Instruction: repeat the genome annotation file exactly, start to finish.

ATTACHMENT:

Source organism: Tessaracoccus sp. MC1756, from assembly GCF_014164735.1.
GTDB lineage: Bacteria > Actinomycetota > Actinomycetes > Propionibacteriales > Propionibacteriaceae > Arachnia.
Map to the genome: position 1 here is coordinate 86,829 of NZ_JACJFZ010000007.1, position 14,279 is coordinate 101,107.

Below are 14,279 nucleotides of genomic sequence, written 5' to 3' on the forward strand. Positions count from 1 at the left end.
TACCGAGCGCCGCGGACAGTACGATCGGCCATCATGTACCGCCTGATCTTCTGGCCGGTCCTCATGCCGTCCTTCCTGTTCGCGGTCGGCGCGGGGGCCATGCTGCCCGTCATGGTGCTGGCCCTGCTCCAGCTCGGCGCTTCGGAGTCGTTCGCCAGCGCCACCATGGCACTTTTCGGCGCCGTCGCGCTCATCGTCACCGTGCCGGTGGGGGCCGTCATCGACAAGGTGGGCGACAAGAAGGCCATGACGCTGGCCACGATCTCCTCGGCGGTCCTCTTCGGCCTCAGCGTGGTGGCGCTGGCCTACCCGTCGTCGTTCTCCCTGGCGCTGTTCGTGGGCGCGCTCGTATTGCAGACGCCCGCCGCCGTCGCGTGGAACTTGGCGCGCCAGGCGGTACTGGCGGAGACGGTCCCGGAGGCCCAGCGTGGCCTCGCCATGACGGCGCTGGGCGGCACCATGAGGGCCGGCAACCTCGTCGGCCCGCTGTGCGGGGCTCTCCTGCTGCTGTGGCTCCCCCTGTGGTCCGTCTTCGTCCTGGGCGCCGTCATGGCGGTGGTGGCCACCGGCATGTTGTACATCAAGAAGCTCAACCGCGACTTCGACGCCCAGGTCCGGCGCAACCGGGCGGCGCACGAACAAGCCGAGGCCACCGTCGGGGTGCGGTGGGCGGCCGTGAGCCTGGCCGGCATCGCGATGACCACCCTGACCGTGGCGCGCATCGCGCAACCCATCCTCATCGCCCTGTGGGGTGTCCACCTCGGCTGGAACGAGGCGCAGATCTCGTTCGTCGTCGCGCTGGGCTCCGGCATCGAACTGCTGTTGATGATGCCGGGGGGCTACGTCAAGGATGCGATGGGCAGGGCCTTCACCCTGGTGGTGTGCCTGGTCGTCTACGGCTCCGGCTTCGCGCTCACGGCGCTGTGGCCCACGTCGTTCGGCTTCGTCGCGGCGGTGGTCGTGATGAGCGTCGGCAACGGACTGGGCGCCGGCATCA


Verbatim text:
Source organism: Tessaracoccus sp. MC1756, from assembly GCF_014164735.1.
GTDB lineage: Bacteria > Actinomycetota > Actinomycetes > Propionibacteriales > Propionibacteriaceae > Arachnia.
Map to the genome: position 1 here is coordinate 86,829 of NZ_JACJFZ010000007.1, position 14,279 is coordinate 101,107.

Below are 14,279 nucleotides of genomic sequence, written 5' to 3' on the forward strand. Positions count from 1 at the left end.
TACCGAGCGCCGCGGACAGTACGATCGGCCATCATGTACCGCCTGATCTTCTGGCCGGTCCTCATGCCGTCCTTCCTGTTCGCGGTCGGCGCGGGGGCCATGCTGCCCGTCATGGTGCTGGCCCTGCTCCAGCTCGGCGCTTCGGAGTCGTTCGCCAGCGCCACCATGGCACTTTTCGGCGCCGTCGCGCTCATCGTCACCGTGCCGGTGGGGGCCGTCATCGACAAGGTGGGCGACAAGAAGGCCATGACGCTGGCCACGATCTCCTCGGCGGTCCTCTTCGGCCTCAGCGTGGTGGCGCTGGCCTACCCGTCGTCGTTCTCCCTGGCGCTGTTCGTGGGCGCGCTCGTATTGCAGACGCCCGCCGCCGTCGCGTGGAACTTGGCGCGCCAGGCGGTACTGGCGGAGACGGTCCCGGAGGCCCAGCGTGGCCTCGCCATGACGGCGCTGGGCGGCACCATGAGGGCCGGCAACCTCGTCGGCCCGCTGTGCGGGGCTCTCCTGCTGCTGTGGCTCCCCCTGTGGTCCGTCTTCGTCCTGGGCGCCGTCATGGCGGTGGTGGCCACCGGCATGTTGTACATCAAGAAGCTCAACCGCGACTTCGACGCCCAGGTCCGGCGCAACCGGGCGGCGCACGAACAAGCCGAGGCCACCGTCGGGGTGCGGTGGGCGGCCGTGAGCCTGGCCGGCATCGCGATGACCACCCTGACCGTGGCGCGCATCGCGCAACCCATCCTCATCGCCCTGTGGGGTGTCCACCTCGGCTGGAACGAGGCGCAGATCTCGTTCGTCGTCGCGCTGGGCTCCGGCATCGAACTGCTGTTGATGATGCCGGGGGGCTACGTCAAGGATGCGATGGGCAGGGCCTTCACCCTGGTGGTGTGCCTGGTCGTCTACGGCTCCGGCTTCGCGCTCACGGCGCTGTGGCCCACGTCGTTCGGCTTCGTCGCGGCGGTGGTCGTGATGAGCGTCGGCAACGGACTGGGCGCCGGCATCA